Get Marketing and PR Lessons from an Annapolis Icon Ralph Crosby to Discuss “Lessons Learned in a Lifetime of Marketing” Including:
- Social Media is the PR Person’s Ticket into the Executive Suite
- Journalists are the PR Person’s Most Important Customer
Thomas Point Room
Loews Annapolis Hotel, 126 West St., Annapolis
Learn ways to navigate today’s ever-changing marketing and PR industry when Crosby Marketing Communications founder and chairman Ralph Crosby discusses his latest book, “It’s the Customer Stupid: Lessons Learned in a Lifetime of Marketing”. He will explain why journalists should be the customers of PR professionals at the luncheon meeting of the Central Chesapeake Chapter of the Public Relations Society of America. The noon Thursday, April 10, meeting in the Thomas Point Room of the Loews Annapolis Hotel, 126 West St., Annapolis is open to the public. Reservations at $25 for members and $30 for nonmembers include lunch and can be made online or by emailing Whitney Garner.
Crosby took his marketing and communications company from a small startup in 1973 to today’s leader in the PR and marketing industry, with countless award-winning local, regional and national campaigns. Crosby is ranked as the # 3 agency in the D.C. area. He credits his success in continuing to merge new platforms, such as social media, with traditional practices, but, most importantly, by keeping the focus on the customer. He believes that success starts and ends with the customer, not with products and services. He makes a strong case that PR people should consider journalists one of their most important customers.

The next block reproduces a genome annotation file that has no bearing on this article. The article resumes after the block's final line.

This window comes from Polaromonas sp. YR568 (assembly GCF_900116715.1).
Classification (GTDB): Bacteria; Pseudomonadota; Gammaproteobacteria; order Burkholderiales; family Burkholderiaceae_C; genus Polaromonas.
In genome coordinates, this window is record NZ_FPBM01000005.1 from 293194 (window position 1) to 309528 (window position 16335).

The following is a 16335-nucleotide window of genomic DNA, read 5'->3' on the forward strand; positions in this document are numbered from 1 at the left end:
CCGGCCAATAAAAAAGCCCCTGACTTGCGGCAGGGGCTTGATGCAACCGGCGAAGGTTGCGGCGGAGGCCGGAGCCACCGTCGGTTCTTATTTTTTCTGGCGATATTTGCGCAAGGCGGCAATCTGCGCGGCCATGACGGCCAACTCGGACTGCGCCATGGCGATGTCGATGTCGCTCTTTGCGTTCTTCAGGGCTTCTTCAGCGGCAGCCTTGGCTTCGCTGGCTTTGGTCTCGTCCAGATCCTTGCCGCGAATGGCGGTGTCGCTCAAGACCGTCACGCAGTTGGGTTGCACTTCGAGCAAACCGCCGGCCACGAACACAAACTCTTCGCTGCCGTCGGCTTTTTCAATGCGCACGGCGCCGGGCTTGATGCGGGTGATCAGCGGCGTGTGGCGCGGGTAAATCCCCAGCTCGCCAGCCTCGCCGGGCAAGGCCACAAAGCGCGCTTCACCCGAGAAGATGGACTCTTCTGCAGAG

In most operations, the public relations and marketing team handles social media, and Crosby says CEOs recognize the growing importance of social media – and, therefore, public relations and marketing teams – to the success or failure of an organization. “It’s our chance to sit at the table with the CEO,” Crosby said. He believes social media should be part of an integrated marketing campaign, but marketers still need to abide by the traditional marketing practices. He knows some marketers think new formulas are needed, but Crosby says in his book, “As you undoubtedly are aware by now, while I revere many marketing gurus, I don’t always agree with them.”
His talk will offer stimulation, thought and guidance on what’s next for the public relations and marketing profession, but should also be of interest to anyone in business who is vying for customers in today’s economy.